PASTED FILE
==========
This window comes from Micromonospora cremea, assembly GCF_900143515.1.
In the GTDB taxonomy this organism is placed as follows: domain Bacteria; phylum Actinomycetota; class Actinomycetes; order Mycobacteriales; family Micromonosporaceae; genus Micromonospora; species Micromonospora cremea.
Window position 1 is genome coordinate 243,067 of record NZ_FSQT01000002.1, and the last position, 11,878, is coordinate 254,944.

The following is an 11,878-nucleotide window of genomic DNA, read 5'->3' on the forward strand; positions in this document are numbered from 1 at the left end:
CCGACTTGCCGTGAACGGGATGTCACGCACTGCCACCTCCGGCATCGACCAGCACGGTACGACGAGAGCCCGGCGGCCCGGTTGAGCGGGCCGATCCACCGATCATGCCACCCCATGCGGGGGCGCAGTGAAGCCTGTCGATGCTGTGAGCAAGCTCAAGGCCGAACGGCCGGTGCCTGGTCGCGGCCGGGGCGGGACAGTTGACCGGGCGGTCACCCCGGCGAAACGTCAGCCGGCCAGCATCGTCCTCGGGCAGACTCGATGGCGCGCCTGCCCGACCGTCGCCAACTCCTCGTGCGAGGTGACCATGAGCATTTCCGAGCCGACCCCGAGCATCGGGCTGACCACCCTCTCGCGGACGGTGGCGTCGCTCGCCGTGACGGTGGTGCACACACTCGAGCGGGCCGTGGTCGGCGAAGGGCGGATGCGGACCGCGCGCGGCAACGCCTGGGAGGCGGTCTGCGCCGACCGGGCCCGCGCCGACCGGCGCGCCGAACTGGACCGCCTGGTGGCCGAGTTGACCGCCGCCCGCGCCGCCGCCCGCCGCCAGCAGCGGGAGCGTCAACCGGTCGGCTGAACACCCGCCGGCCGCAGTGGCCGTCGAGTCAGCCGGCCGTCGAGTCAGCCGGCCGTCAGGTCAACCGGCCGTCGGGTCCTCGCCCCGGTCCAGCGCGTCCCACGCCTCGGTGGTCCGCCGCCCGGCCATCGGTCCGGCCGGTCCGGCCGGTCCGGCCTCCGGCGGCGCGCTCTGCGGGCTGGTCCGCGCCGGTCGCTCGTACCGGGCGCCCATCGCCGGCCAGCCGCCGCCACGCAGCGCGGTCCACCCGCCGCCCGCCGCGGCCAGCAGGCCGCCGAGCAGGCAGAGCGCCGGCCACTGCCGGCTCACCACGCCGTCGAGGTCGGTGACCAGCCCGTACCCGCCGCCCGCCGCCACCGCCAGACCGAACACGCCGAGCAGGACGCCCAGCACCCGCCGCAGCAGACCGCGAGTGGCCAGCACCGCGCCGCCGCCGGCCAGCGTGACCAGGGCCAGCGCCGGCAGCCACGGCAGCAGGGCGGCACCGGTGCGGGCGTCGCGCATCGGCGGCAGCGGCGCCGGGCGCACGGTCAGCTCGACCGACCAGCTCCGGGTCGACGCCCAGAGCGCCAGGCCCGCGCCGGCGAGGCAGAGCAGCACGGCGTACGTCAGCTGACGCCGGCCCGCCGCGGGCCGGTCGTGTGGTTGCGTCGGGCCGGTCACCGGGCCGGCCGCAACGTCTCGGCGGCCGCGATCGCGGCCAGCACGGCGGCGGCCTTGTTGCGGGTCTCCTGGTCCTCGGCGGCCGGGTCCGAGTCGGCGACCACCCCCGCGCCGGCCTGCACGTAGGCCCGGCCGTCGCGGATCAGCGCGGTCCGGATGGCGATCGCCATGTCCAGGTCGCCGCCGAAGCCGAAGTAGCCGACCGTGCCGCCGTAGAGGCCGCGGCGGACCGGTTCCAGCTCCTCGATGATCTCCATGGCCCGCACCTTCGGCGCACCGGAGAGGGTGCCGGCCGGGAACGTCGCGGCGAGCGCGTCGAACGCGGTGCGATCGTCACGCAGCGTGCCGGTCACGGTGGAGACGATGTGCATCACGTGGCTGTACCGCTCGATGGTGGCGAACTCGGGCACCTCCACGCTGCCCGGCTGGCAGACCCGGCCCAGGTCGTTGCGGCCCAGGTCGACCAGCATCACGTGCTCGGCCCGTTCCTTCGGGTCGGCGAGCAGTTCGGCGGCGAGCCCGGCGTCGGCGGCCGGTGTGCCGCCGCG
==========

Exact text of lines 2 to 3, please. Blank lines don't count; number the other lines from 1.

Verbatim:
In the GTDB taxonomy this organism is placed as follows: domain Bacteria; phylum Actinomycetota; class Actinomycetes; order Mycobacteriales; family Micromonosporaceae; genus Micromonospora; species Micromonospora cremea.
Window position 1 is genome coordinate 243,067 of record NZ_FSQT01000002.1, and the last position, 11,878, is coordinate 254,944.